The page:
Does that divine dish always appear a lot less heavenly for you? Time to step up your game ! Because during festive December dinners, drinks and brunches there are a lot of great dishes to enjoy in the coming weeks. With these four tips from the best food photographer in the world, Dutchman Lyan van Furth , you can shoot the best pictures during the (Christmas) dinner.
For ten years now, Lyan van Furth has been looking at the world through the lens of his camera. With his calm aesthetic and strong light contrasts from the chiaroscuro, the Amsterdam photographer developed his signature style. In a dark and minimalist setting, Van Furth brings the focus completely to the plate with soft ‘Rembrandt light’, in order to convey the chef’s idea as pure as possible.
As a regular photographer for Dennis Huwaë ( Daalder* ), Erik Tas (‘t Ganzenest) and Erik and Juliën van Loo ( Parkheuvel** ), Lyan was named ‘Best Food Photographer in the World’ three times in a row by the international photography platform. foodelia. ‘A chef creates a story on the plate. It’s up to me to tell that story as best I can. That’s the biggest challenge for me.’
4 x tips for the most beautiful food photos of Lyan
The best food photographer in the world gave us 4 tips for the most beautiful food photos this Christmas.
1. Watch the light and your shadows
No matter how handsome your dish is on the plate, the wrong light will make the photo look a lot less appetizing. Your colors fade, your depth disappears, and that crazy dessert suddenly looks like you’ve left a ready-made cake from the supermarket to waste three days on the counter. Light is the basis of your photo. This Christmas you will therefore announce a table-wide flash ban .
With hard light from the front, all the depth and texture of the dish disappears and you get a hard drop shadow at the back. It is better to look for soft side light with ditto shadows. Is it dark at the table? Then you create that soft spot by shining someone’s flashlight through a clean napkin. Everything for the picture! And… of course you never shoot against the light . Then only the contours of your dish remain and we are not directing shadow play.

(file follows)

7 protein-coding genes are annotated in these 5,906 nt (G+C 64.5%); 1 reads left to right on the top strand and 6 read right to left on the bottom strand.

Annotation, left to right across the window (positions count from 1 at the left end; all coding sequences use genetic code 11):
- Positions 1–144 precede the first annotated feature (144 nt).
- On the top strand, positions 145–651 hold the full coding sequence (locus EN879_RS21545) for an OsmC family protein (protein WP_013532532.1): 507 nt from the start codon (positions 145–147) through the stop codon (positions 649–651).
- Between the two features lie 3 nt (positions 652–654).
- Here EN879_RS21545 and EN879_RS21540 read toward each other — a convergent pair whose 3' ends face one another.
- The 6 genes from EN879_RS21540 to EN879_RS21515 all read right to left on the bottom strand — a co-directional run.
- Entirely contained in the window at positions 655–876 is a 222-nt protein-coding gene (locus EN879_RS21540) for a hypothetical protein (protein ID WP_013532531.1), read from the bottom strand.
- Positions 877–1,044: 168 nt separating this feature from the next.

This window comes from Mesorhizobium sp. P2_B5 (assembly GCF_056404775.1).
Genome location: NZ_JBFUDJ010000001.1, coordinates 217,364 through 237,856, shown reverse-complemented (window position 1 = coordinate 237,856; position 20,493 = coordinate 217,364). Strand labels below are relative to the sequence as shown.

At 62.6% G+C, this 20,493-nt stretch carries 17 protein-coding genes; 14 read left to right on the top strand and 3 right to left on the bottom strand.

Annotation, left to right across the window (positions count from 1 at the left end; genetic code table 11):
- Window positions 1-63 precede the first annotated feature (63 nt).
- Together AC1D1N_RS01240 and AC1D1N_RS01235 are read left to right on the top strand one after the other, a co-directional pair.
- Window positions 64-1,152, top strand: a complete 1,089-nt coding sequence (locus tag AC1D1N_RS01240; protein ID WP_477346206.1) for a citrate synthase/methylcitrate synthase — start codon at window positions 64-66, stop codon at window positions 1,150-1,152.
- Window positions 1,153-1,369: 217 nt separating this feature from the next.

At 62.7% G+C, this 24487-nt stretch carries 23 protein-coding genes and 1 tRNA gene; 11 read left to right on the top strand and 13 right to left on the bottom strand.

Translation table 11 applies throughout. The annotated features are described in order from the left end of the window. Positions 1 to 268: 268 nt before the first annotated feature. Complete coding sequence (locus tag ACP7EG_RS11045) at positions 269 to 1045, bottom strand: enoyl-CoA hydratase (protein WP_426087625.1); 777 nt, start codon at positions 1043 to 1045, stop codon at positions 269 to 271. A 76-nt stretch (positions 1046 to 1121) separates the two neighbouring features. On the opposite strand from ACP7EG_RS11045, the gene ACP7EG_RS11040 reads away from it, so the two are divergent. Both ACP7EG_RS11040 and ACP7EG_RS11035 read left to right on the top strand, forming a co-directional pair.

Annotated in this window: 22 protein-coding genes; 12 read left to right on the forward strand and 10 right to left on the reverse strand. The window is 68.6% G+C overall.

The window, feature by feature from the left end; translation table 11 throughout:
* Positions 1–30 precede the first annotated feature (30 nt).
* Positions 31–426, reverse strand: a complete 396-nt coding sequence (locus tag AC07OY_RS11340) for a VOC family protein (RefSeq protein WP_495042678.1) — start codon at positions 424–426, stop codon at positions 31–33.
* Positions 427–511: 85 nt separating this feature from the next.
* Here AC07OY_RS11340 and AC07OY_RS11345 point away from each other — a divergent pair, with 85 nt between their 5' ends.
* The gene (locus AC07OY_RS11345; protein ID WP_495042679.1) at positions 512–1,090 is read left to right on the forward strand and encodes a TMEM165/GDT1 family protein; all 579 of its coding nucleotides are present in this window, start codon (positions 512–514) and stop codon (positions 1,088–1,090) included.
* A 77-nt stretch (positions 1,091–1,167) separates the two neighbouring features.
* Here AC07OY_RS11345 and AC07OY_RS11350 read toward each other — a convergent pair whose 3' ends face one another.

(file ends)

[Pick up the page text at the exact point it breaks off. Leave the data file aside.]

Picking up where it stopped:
2. Find the corner
The second ingredient of a successful food photo is the right angle . The point here is that you choose a perspective in which you can still ‘read’ the court. Example: If a dish is built up nicely high from different layers, you want to show those layers.
If you then shoot a flatlay photo, no one will understand what they are looking at when they are presented with your photo. What makes this dish special? Find an angle that fits. Turn, tilt, try !
3. Determine the subject
Smudgy napkin. Some crumbs from the bread basket. Your water glass, wine glass and champagne glass. It all distracts from what really matters: that culinary work of art on your plate.
Once you have determined the angle, you can see exactly what is in the picture. Keep this as clean as possible . We quickly tend to leave cozy frills in the picture – because cozy! But you want everything in the frame to add something to the photo. When in doubt: remove or keep out of the picture.
4. Sometimes you just have to eat dishes well
Some dishes are simply not made to photograph. A chilli con carne quickly looks like a brown doll. And that eton mess is just a little less photogenic than a completely dressed up puff tower. Know when to just keep your phone in your pocket to enjoy your food and company undisturbed . Because that’s what it’s about.
Source: Culy by culy.nl
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